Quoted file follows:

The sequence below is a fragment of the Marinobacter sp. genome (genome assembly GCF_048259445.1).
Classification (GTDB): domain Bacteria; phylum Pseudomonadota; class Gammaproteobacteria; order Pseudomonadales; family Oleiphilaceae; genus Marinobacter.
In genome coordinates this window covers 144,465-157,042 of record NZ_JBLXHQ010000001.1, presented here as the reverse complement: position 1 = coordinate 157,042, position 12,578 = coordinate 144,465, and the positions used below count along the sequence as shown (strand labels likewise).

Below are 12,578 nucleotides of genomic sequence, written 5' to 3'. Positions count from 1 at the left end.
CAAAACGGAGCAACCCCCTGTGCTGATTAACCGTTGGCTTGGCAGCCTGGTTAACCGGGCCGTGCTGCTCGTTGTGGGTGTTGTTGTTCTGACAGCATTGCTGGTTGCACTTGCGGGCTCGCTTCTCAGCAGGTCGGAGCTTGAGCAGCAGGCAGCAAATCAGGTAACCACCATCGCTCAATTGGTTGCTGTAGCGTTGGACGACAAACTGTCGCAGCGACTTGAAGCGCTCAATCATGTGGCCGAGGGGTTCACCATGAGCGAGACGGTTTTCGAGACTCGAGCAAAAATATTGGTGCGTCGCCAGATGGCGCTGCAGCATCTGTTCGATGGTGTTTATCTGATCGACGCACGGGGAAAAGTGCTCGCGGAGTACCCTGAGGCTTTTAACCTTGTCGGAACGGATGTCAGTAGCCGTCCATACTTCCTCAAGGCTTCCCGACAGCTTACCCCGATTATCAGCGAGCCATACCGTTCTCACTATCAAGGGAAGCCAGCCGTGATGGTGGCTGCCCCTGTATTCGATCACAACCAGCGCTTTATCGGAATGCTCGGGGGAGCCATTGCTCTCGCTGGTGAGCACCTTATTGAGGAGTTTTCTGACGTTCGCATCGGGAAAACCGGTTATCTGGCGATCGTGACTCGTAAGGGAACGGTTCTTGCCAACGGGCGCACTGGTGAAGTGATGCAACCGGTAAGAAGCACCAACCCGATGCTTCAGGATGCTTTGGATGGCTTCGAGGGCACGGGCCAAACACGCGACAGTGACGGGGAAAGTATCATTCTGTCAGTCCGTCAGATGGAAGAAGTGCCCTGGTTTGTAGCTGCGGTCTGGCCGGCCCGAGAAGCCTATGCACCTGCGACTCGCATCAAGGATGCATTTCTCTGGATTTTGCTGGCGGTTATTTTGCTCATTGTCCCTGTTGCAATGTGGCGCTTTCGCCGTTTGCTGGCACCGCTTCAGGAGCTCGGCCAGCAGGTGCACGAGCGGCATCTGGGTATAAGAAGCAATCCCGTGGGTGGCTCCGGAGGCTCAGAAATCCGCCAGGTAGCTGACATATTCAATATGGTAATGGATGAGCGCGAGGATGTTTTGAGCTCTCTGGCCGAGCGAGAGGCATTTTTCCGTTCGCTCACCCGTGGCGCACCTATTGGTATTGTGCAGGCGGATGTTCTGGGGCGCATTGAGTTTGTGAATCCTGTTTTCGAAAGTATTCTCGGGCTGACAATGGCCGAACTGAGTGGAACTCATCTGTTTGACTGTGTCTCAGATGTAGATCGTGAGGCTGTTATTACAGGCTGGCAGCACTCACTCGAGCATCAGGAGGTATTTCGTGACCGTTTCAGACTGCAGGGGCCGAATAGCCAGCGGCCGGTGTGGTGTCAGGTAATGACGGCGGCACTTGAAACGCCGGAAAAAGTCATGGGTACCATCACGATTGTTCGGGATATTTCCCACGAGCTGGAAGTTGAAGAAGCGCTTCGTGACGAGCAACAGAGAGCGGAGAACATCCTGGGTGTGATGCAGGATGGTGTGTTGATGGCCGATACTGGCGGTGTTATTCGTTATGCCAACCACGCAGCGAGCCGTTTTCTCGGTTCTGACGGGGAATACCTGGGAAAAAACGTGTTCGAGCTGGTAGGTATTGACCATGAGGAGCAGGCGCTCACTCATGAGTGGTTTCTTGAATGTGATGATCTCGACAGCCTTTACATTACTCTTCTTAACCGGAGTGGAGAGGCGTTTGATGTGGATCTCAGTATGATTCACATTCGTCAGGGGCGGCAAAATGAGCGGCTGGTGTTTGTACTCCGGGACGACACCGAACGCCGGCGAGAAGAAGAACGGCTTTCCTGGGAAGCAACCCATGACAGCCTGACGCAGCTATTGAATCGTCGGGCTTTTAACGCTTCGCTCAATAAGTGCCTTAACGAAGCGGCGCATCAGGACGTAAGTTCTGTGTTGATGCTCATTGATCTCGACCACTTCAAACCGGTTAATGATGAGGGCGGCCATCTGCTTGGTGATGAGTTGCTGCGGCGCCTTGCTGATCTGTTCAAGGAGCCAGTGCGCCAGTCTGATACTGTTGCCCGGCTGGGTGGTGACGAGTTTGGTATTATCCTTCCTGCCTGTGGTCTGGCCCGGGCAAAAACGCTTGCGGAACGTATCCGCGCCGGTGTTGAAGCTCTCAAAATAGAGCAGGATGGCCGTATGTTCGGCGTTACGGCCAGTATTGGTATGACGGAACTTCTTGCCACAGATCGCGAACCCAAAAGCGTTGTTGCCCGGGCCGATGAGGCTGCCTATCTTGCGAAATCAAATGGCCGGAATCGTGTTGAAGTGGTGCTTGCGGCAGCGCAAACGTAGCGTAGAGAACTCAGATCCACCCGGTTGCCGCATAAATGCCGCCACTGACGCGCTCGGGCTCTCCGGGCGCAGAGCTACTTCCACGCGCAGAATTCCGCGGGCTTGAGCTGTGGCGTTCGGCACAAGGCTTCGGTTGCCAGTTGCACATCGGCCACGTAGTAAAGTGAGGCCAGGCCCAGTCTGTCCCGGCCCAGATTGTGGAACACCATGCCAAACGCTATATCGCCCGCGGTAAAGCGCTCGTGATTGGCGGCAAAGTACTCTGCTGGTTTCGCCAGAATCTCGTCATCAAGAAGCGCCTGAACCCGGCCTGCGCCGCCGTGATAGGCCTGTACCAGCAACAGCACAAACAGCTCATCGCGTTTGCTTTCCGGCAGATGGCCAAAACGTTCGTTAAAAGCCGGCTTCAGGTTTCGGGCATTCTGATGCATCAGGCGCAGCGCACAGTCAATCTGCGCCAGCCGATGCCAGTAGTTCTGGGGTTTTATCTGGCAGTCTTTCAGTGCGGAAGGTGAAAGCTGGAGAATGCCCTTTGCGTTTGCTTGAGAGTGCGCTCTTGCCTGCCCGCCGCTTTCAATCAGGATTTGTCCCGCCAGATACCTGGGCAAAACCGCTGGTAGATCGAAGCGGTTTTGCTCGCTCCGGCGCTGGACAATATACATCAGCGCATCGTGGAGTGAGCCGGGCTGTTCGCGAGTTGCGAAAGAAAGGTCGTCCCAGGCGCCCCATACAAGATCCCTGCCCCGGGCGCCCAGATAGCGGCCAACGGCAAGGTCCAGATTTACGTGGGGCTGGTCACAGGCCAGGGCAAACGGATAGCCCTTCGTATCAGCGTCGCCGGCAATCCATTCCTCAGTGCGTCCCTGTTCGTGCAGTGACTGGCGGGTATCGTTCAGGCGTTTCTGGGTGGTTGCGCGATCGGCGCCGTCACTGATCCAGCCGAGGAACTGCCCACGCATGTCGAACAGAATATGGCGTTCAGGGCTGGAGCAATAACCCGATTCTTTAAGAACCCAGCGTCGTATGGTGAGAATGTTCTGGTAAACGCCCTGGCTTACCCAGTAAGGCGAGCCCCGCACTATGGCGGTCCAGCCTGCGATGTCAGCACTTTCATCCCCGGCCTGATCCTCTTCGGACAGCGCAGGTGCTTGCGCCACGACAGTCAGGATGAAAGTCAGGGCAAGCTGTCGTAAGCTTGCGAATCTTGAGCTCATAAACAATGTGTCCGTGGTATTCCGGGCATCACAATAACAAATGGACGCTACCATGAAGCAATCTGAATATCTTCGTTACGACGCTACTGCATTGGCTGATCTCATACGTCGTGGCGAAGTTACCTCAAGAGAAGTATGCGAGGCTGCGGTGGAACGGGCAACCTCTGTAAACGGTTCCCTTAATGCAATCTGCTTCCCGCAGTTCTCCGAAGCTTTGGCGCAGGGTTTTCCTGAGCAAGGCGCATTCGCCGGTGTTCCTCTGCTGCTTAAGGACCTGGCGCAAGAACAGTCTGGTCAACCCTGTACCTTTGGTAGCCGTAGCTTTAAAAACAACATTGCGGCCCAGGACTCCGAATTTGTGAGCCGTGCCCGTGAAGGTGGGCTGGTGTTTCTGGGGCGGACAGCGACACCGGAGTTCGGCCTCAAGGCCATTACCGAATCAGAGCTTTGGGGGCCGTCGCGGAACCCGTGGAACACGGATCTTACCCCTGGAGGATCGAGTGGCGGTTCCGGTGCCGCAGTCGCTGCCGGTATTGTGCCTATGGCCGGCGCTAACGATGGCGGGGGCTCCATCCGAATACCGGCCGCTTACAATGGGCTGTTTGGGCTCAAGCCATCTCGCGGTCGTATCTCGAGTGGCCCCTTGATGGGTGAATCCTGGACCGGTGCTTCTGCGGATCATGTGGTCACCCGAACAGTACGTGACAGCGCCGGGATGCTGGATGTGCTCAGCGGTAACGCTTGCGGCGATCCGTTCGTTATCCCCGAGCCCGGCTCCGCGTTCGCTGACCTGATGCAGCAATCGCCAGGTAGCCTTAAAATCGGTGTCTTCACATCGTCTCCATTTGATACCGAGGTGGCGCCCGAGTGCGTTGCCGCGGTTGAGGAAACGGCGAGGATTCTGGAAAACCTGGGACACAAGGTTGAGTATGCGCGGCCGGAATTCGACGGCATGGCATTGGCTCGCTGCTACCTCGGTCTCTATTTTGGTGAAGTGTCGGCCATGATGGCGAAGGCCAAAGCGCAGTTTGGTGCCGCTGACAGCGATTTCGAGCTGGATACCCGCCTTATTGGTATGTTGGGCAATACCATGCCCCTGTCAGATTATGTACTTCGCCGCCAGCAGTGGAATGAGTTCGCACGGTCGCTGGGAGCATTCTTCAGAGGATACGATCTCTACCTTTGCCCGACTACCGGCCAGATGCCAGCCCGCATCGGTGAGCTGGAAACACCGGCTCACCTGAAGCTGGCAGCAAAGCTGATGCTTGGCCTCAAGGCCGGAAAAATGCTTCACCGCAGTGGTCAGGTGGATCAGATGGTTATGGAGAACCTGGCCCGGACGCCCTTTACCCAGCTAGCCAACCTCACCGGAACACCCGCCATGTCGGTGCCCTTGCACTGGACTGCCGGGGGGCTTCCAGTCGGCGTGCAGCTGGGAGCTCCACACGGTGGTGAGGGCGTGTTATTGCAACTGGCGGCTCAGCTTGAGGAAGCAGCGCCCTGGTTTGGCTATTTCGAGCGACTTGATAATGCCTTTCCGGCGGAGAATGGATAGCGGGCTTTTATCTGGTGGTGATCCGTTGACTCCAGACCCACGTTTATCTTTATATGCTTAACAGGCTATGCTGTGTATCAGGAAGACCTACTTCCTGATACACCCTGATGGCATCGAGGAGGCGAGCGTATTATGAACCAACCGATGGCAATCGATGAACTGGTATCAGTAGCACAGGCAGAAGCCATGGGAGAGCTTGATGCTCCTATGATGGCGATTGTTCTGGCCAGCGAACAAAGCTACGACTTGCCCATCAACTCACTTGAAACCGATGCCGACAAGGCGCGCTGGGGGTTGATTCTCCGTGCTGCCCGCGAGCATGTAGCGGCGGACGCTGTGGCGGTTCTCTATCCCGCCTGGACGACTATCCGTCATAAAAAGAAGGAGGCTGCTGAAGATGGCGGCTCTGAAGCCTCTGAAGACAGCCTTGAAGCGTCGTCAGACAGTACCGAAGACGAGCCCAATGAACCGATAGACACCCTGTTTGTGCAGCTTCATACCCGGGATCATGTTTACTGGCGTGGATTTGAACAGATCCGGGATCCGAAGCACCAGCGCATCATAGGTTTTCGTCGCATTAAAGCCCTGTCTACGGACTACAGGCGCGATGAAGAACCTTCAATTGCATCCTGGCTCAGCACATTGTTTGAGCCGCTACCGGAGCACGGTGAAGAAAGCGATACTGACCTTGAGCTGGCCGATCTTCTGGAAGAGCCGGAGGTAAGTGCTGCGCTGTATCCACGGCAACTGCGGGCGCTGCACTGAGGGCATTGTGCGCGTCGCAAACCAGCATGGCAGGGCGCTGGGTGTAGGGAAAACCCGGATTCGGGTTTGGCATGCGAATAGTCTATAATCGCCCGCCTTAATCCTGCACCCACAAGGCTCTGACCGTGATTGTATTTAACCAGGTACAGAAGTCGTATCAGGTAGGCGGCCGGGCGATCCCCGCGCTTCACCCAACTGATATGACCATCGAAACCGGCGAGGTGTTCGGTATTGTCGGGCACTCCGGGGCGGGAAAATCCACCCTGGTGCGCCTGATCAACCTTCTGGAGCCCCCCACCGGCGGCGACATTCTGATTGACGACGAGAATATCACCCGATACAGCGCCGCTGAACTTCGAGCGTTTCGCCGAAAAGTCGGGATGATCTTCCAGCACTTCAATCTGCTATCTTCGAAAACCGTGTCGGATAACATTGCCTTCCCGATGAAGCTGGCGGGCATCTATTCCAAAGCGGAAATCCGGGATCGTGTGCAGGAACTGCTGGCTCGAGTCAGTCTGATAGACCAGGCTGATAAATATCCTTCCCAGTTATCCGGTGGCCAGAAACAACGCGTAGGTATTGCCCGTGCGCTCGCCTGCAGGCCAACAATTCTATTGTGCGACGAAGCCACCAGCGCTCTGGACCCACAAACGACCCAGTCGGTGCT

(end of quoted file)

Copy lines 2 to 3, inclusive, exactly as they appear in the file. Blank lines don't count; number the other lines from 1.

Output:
Classification (GTDB): domain Bacteria; phylum Pseudomonadota; class Gammaproteobacteria; order Pseudomonadales; family Oleiphilaceae; genus Marinobacter.
In genome coordinates this window covers 144,465-157,042 of record NZ_JBLXHQ010000001.1, presented here as the reverse complement: position 1 = coordinate 157,042, position 12,578 = coordinate 144,465, and the positions used below count along the sequence as shown (strand labels likewise).